Two undergraduate students bent over shiny metal trays loaded with wrack from the nearby beaches at the Santa Barbara Coastal Long Term Ecological Research site (SBC LTER). Bright lights lit up their tweezers as they sifted through vegetation and detritus, searching for specific creatures: beach hoppers, beetles, flies, and isopods, as well as different species of kelp.
Kelp pieces that come in on the waves are the direct connection between land and sea, and beach hoppers could not exist on the shoreline without this critical input of nutrients and shelter. In turn, many other species of beach-dwellers, including shorebirds, could not survive without the beach hoppers, as they also form an important layer in the food web.
After visiting the lab, I walked on Isla Vista Beach with Nick Schooler and Kyle Emery, PhD students at the University of Santa Barbara. Beach hoppers (also known as sand fleas) are tiny amphipods. They tend to hide during the daylight, but as we crouched down over a pile of kelp, Emery pulled the mass back to reveal a handful of jumping creatures startled by the movement of their shelter: one thing is for sure, it’s very obvious how beach hoppers gained their common name. They moved constantly, making it nearly impossible for Emery to catch one between his fingers.
Because of their importance in the overall beach ecosystem, these hoppers are critical indicators of ecosystem health. “Beach hoppers are abundant and easy to sample on healthy beaches but respond rapidly and dramatically to natural and anthropogenic disturbances (erosion, grooming, sediment fills, off-road vehicles, etc),” Schooler wrote in an email. “These responses are important because beach hoppers are critical to ecosystem function. They provide food for wildlife such as shorebirds and are also are the primary consumers of kelp, so they play an important role in the processing of wrack and recycling of nutrients back into the nearshore ocean.”
The two students in the lab are an integral component of the beach hopper monitoring research that began in the 1990’s. “The earliest datasets come from surveys conducted by Jenny Dugan in 1996 and 1999,” Schooler explains. “We began monitoring beaches monthly for kelp and birds in 2008,” he continues, “seasonally sampling beach hoppers in 2011 at all SBC LTER sites.” In 2013, they took their monitoring a step further, recording beach hoppers monthly at the Isla Vista and East Campus Beaches, which are not officially part of the Santa Barbara coastal LTER.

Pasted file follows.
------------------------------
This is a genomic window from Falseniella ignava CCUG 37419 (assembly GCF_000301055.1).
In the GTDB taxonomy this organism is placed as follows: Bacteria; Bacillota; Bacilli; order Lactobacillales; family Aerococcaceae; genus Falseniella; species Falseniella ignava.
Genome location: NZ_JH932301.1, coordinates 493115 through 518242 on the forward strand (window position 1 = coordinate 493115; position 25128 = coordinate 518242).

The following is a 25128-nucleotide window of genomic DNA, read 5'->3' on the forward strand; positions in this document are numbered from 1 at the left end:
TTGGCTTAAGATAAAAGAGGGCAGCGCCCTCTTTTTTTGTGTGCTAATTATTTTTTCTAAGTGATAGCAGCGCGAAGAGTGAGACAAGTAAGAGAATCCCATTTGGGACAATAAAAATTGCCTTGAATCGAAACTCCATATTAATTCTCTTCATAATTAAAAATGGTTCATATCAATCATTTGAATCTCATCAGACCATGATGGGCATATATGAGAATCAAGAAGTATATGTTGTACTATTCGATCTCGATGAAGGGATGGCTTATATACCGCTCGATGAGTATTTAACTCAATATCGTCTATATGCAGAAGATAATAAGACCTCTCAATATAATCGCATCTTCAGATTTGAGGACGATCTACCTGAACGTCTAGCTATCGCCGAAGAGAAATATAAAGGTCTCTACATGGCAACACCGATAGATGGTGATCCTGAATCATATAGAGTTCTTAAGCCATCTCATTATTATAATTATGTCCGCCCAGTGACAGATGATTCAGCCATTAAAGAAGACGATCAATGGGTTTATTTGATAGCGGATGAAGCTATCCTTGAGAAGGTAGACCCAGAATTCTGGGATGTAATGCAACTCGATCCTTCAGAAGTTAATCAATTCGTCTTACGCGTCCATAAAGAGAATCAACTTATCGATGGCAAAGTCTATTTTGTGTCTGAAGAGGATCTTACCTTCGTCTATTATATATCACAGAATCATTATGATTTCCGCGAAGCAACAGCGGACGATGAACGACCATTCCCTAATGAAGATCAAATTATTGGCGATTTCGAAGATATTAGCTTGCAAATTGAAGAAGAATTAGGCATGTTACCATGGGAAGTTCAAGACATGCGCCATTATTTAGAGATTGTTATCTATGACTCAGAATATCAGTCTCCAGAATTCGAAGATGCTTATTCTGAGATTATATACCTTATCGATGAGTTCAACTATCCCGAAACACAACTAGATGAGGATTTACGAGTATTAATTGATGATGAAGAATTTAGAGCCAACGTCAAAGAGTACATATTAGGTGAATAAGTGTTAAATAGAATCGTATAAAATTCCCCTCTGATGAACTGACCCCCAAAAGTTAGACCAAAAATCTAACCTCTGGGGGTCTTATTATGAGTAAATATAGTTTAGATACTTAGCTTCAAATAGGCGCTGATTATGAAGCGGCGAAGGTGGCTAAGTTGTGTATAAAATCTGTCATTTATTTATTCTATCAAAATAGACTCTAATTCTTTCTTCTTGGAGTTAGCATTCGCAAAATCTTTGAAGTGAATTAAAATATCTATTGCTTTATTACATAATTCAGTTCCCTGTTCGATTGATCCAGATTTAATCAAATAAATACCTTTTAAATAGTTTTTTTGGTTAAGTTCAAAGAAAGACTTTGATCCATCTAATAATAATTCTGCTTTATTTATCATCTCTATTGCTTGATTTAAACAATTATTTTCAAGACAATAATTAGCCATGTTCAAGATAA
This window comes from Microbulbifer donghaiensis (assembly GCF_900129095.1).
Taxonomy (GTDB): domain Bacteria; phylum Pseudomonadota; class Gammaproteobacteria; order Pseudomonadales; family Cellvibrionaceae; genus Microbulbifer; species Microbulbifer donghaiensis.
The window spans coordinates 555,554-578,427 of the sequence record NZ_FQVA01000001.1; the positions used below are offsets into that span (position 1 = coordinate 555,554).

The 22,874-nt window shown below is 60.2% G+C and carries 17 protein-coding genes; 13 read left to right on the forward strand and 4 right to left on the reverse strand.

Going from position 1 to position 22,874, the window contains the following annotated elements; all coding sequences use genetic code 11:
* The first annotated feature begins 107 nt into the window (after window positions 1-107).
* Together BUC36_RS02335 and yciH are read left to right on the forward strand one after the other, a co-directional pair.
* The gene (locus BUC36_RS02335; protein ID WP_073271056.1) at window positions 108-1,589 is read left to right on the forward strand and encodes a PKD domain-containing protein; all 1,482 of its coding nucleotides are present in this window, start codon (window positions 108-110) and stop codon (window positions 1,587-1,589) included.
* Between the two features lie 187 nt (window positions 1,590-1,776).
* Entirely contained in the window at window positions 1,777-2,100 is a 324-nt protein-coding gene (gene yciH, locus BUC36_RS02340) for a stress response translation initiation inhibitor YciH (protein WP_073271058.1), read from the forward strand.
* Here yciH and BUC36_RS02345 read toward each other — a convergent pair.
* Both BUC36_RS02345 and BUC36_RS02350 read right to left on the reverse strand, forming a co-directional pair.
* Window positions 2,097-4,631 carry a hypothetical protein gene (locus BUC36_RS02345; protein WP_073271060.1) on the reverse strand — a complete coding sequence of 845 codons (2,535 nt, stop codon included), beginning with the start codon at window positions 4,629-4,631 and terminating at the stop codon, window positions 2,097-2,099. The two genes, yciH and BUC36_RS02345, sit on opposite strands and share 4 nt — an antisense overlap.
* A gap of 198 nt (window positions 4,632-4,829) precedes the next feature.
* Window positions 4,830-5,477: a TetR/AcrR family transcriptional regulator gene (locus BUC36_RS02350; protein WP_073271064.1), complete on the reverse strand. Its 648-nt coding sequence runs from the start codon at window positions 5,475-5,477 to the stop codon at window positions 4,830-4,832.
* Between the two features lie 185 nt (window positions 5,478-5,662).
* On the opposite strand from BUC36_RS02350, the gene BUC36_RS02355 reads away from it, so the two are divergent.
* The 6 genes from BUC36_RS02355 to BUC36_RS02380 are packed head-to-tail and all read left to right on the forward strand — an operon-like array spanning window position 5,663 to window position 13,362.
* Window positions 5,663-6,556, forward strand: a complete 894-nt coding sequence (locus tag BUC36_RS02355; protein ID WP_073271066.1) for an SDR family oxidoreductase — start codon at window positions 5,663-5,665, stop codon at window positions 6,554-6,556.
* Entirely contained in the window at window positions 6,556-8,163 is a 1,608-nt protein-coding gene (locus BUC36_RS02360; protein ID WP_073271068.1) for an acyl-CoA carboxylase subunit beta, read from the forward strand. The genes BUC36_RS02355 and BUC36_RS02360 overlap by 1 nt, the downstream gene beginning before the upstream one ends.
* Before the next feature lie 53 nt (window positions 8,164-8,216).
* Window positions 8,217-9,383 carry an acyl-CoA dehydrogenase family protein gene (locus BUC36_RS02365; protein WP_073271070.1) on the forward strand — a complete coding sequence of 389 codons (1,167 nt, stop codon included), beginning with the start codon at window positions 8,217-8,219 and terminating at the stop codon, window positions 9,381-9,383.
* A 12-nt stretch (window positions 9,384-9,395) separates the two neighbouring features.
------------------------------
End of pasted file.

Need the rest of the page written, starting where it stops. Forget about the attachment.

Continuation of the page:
Students record each hopper removed from the wrack, entering the information into a long-term monitoring database that researchers can then use to compare the rise and fall of hoppers with climatic conditions and the rise and fall of other species, such as the aforementioned shorebirds. “We are still in the process of making the links between beach ecosystems, kelp forest dynamics, and wave climate,” says Schooler.
Seasonality, for instance, plays a large role in the abundance of beach hoppers. “During the winter months when sand is pulled offshore by large wave events, beach hopper abundance and biomass is low,” Schooler continues, “During the late summer/early fall when the beaches tend to be the widest, beach hopper abundance and biomass is high. These peaks also tend to coincide with high cover of wrack on the beach.”
Though tiny, the beach hoppers provide a wealth of information to researchers and scientists here at the SBC LTER, and outreach efforts are underway to teach the public the importance of the kelp wrack and also the many creatures that call it home.